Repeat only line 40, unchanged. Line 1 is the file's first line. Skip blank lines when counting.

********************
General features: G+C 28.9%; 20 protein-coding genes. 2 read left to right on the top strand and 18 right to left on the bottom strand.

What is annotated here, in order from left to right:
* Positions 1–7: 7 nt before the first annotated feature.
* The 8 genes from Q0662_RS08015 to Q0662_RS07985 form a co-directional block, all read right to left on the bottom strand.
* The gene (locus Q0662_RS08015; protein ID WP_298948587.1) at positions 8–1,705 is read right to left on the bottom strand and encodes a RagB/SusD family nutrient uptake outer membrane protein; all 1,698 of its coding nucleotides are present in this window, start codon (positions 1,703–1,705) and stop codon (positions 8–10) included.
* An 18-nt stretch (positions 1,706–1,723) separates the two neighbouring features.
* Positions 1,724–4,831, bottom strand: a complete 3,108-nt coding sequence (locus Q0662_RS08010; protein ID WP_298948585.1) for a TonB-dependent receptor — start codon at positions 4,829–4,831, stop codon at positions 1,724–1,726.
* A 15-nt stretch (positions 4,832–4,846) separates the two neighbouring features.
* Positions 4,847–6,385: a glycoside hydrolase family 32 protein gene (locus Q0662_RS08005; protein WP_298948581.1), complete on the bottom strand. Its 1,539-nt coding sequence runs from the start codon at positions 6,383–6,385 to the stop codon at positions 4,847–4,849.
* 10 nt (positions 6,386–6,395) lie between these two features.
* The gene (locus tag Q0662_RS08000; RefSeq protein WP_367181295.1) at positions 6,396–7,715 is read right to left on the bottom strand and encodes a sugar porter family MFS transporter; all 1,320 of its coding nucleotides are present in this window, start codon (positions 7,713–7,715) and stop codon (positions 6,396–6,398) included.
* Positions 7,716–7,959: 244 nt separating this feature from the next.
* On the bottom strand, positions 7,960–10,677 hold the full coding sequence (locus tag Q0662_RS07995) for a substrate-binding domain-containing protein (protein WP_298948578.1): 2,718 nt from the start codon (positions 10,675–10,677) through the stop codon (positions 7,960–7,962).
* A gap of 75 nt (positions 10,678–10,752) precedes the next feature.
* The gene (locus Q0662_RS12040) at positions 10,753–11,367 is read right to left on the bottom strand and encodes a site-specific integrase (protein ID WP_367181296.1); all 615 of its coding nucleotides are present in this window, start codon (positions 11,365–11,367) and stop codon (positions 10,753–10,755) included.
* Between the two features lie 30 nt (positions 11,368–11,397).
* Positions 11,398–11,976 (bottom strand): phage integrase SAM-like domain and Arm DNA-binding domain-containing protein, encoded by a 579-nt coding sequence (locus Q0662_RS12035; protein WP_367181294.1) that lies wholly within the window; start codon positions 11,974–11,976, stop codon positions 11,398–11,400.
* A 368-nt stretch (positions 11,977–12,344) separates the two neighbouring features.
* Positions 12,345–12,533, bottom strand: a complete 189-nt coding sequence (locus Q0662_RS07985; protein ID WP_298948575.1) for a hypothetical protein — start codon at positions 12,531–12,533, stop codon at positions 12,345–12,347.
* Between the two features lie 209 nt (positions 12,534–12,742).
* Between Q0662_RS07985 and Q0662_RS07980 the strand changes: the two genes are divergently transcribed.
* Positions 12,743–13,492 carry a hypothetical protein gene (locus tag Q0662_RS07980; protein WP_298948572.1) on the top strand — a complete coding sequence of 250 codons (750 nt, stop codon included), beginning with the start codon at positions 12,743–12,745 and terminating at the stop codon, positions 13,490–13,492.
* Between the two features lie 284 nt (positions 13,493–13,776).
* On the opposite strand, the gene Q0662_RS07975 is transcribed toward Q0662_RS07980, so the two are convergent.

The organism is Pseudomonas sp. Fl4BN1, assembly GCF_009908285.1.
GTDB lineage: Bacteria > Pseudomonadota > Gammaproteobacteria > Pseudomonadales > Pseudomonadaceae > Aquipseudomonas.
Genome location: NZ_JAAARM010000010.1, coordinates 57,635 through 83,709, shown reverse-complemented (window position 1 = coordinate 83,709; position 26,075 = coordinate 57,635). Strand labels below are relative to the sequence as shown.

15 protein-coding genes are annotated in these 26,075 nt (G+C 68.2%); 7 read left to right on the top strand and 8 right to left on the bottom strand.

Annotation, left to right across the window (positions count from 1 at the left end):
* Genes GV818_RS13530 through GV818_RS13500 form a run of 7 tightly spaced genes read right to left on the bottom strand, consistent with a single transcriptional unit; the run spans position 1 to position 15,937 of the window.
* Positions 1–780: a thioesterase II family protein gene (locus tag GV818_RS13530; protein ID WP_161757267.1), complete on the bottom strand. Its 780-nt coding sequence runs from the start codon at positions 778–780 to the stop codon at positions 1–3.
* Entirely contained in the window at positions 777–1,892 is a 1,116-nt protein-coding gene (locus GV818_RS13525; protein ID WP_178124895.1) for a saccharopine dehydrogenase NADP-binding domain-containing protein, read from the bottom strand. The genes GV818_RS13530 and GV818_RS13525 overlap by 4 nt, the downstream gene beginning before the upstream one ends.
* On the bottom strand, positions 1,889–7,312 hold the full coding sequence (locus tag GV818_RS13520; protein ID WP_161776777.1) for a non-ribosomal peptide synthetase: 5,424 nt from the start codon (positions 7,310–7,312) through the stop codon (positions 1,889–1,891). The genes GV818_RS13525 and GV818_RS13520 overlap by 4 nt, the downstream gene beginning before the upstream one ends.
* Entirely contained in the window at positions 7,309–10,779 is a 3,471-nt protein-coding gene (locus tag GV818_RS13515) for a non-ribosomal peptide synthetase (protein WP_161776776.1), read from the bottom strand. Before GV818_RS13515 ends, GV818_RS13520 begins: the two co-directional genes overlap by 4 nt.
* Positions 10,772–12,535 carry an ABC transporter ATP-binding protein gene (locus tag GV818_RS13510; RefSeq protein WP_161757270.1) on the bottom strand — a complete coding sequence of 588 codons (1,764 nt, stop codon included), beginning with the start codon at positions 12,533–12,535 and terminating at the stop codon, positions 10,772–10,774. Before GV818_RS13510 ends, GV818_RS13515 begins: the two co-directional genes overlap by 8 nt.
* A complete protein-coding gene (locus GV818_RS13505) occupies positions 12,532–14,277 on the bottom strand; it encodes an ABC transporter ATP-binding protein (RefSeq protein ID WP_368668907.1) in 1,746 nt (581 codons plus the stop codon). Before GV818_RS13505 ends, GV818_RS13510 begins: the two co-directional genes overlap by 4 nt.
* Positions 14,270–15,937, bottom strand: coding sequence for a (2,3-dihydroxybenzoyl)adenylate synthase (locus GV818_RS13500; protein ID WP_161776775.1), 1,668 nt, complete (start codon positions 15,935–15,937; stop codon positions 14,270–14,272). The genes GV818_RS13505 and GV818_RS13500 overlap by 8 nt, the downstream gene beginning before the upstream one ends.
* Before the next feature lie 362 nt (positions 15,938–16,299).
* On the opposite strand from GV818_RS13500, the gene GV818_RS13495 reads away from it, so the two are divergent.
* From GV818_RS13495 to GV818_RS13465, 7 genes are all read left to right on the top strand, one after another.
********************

* From GV818_RS13495 to GV818_RS13465, 7 genes are all read left to right on the top strand, one after another.